[The following "ETF Industry Perspective" is sponsored by IndexIQ]
As Isaac Newton noted, objects in motion tend to remain in motion until something comes along to disrupt them.
This same principle has long been recognized by stock investors as a valuable tool. The strategy, known as momentum investing, seeks to overweight securities that have done well in the recent past and underweight those that have done poorly on the presumption that these trends have persistence in the market. There's substantial evidence on the stock side that this is the case. In one study,¹ the researchers found that, for many equity managers, so-called smart-beta factors—including momentum—accounted for more than 40% of the active risk taken.
If it works with stocks, what about bonds? Would an investor with an allocation across a broad range of fixed-income categories including government bonds, mortgage-backed securities (MBS) and corporate bonds benefit from a momentum strategy? Studies² using historical simulation to compare a momentum-driven approach with a classic long-only approach suggest that it is possible to enhance returns over time using momentum, without exposing the portfolio to increased downside risk.
As with equities, the strategy seeks to leverage a number of well-established principles about markets as well as human behavior. This includes the impact of fund flows and the recent negative correlation between stocks and bonds that has investors de-risking their portfolios by moving into fixed income.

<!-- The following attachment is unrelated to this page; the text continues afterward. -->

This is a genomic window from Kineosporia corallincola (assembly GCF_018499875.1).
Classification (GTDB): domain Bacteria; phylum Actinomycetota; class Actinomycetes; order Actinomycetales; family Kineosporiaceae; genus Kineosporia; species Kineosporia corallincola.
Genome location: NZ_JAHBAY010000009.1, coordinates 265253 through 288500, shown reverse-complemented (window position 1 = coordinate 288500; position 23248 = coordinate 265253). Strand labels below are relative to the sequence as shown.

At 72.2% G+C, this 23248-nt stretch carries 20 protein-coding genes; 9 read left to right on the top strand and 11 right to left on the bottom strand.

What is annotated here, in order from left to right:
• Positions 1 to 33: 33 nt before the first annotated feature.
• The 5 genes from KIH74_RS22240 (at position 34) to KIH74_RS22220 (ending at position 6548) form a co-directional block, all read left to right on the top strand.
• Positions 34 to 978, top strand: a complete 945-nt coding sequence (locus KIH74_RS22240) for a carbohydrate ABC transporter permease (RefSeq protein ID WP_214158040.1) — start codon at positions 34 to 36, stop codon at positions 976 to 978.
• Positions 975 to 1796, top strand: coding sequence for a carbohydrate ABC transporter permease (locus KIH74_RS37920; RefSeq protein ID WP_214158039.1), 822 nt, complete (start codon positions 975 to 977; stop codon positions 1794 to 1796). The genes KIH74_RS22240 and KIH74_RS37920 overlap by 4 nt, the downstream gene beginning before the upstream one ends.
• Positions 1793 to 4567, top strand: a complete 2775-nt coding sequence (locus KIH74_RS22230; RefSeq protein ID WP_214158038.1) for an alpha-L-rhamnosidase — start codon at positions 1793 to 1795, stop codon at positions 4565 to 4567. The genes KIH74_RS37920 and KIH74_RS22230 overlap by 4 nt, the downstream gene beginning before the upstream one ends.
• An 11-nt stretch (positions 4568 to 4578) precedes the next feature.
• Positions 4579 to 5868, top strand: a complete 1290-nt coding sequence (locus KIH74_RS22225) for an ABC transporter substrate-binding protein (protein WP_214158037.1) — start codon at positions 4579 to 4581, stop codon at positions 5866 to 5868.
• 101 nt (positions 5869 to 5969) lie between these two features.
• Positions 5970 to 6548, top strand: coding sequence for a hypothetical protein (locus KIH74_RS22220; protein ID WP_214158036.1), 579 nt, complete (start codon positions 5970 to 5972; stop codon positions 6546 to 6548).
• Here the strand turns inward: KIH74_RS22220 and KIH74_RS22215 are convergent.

In today's low-interest world, income-oriented investors need every advantage they can get. And of course, the prospect of more Fed tightening hangs over the bond market as well. Importantly, the strength of fixed-income momentum does not appear to be dependent on the overall direction of either bond or equity markets, and it is not strongly correlated with the performance of equity momentum strategies either.
One way to put this strategy to work is through a rules-based approach designed to overweight recent winners and to underweight recent losers, while not triggering excessive trading and its associated costs. ETFs provide a vehicle for putting this into practice in an efficient, low-cost manner. The two ETFs recently introduced by IndexIQ are the first real-world implementations of a rules-based momentum strategy in the bond world.
No strategy is without some risk, and that holds for momentum-based investing as well. By design, it tends to overweight securities that are in favor and underweight the securities out of favor. When there are sudden shifts in sentiment or market liquidity, momentum portfolios may underperform. But all investing involves a balance between risk and reward. In this case, momentum could be viewed as a risk factor added to a diversified portfolio of bonds—the return premium it seeks to deliver over the longer run is the compensation for that risk.
1Kahn and Lemmon (2016) studied fund manager correlations to six "smart-beta" factors for equities (market, size, value, quality, low volatility and momentum) using Barra's risk model.
2Durham, J.B., 2015. "Can Long-Only Investors Use Momentum to Beat the US Treasury Market?", Financial Analysts Journal, vol. 71, no. 5